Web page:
Posted August 17th, 2009 by Ethec
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This week we'll have some exclusive content from the Syndicate World Conference 2009 in Austin, Texas, but some of the most valuable insights I uncovered during my time there dealt moreso with guild leadership. Thoughts on how a guild can stay together for 12+ years and why the majority of guilds fall apart in 12 days in today's Loading... Syndicate World Conference 2009.
For those of you just joining us, I spent all weekend with The Syndicate guide at their 8th world conference in Austin, Texas. They're a great bunch of people, and Austin, despite never getting below 92 degrees, was a nifty countercultural setting for the conference. SyndiCon continues to grow too, in prominence if not in total size (since the event is only open to The Syndicate's guild members. Richard Garriott, John Smedley, and Curt Schilling made an appearance at this years event among others, and all had some surprising things to say. You'll see some of that as my content rolls out this week before Blizzcon, but some will have to stay behind closed doors for now.
The Syndicate still numbers only in the six hundreds despite receiving over a thousand applications a week, a problem exacerbated by their repeated appearances in Second Skin - the MMORPG documentary set to make its DVD debut later this week. I interviewed Sean "Dragons" Stalzer on how the guild keeps it fun despite a growing emphasis on the business side of the guild - they just opened their own print guides studio in partnership with Prima and have something of a consulting service going with several developers - but I was treated to seeing some of the diplomacy in action as Sean and the guild leadership dealt with a hotbutton issue that arose during the con.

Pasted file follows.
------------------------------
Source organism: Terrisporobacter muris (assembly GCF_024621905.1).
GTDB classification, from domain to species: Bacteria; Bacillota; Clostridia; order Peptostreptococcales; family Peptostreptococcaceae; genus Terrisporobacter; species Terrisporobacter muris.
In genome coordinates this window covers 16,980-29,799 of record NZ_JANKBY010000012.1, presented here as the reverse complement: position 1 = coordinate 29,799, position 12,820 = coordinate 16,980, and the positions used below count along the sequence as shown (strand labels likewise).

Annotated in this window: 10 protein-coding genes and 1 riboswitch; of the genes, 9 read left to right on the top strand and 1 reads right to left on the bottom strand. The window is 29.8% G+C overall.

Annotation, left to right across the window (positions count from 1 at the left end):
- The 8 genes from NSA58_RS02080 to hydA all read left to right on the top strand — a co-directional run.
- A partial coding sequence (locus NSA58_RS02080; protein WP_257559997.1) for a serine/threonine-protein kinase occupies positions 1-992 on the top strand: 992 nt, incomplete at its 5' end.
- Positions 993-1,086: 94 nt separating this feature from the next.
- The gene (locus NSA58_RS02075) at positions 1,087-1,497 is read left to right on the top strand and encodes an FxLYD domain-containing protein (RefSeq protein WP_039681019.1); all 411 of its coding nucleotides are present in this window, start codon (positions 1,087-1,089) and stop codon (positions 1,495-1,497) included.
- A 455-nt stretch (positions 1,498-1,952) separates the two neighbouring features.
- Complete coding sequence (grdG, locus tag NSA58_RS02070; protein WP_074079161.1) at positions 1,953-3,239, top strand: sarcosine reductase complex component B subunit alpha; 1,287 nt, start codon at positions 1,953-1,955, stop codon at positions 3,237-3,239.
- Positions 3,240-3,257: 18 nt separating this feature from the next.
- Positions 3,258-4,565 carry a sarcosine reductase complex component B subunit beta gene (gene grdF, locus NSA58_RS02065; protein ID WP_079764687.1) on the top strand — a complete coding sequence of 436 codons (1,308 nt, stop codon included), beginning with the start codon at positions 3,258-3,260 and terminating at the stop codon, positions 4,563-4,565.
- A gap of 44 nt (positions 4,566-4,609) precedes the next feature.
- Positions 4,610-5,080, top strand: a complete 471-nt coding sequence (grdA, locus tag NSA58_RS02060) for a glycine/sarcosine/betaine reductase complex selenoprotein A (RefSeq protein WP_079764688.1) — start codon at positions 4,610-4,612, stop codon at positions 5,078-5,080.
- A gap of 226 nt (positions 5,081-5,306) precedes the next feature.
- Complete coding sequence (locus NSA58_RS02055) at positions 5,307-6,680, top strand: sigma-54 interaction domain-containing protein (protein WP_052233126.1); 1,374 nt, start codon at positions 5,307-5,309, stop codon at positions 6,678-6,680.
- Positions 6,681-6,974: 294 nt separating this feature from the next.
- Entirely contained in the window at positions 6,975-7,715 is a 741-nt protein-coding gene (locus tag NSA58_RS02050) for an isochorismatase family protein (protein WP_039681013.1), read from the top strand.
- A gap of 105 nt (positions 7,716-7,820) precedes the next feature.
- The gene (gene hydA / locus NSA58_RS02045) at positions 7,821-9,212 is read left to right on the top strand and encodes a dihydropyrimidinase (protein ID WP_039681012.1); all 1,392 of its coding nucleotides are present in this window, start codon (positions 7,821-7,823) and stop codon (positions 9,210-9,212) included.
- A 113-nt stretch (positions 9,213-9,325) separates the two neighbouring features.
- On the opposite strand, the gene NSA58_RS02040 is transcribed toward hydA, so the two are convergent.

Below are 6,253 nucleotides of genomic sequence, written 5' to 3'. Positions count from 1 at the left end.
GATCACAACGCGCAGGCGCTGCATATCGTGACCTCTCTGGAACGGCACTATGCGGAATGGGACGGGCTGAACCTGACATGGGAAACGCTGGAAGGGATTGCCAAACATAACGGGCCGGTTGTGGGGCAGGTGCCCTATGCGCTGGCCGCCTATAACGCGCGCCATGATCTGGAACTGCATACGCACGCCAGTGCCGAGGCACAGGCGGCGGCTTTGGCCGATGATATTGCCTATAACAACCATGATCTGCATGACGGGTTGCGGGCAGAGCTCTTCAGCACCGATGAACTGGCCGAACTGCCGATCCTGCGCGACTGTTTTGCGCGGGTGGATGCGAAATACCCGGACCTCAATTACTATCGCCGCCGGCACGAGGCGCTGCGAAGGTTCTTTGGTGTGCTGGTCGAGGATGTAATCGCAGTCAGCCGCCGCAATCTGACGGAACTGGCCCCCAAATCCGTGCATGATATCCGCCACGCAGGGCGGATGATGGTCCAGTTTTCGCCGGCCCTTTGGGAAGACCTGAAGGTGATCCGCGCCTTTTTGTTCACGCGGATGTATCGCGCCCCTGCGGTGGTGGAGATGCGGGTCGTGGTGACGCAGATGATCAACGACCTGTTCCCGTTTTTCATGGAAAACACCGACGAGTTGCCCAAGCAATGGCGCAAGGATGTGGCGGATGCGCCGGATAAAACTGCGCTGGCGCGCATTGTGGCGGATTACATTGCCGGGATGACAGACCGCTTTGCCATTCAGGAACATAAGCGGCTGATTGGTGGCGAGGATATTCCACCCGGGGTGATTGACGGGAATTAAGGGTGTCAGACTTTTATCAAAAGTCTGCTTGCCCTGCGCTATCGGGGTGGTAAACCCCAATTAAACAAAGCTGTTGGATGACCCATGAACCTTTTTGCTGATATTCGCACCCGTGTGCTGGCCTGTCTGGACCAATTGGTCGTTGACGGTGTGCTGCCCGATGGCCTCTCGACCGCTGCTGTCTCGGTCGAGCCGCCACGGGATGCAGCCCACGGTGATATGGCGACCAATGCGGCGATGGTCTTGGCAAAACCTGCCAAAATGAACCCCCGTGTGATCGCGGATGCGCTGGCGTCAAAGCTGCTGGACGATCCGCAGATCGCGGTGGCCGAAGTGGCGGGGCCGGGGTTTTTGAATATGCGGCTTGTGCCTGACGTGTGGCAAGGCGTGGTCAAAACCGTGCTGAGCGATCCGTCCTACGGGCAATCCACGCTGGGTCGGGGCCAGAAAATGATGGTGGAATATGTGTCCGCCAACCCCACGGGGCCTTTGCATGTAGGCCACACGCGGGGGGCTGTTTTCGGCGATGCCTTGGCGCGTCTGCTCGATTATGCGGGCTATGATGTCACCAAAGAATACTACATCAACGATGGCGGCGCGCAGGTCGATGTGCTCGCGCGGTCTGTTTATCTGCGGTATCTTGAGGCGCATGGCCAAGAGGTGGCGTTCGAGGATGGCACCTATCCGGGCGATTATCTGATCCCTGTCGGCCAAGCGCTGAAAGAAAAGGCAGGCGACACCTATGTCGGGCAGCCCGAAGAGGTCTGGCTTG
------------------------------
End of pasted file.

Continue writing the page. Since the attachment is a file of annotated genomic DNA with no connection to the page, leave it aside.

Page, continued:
Sean encouraged everyone to speak their mind, noting that the longer it stays behind closed doors, the longer it festers, the harder it'll be to deal with. It wasn't done for show or for my benefit either - I wandered in in mid-argument. It was fascinating to watch it unfold though - while Sean is fond of noting that The Syndicate is not a democracy, it was clear that no one was afraid to speak up. Sean's wasn't always taking the devil's advocate position, but presented counter-points and supporting data as necessary, and ultimately kept things in perspective by saying that if the hotbutton issue didn't work itself out to their satisfaction, it wouldn't change who they are or what they're doing. It makes me wonder if Sean's second book won't be a Guild Leadership for dummies style book that would greatly benefit some of the guilds I've been in and (to be completely honest) that I've led.
What's been your longest experience with a guild? What made it work for so long? Or conversely, what was your shortest, unhappiest experience with a guild, and why did it fall apart? Feel free to stop by the Loading... forum or email me with your thoughts.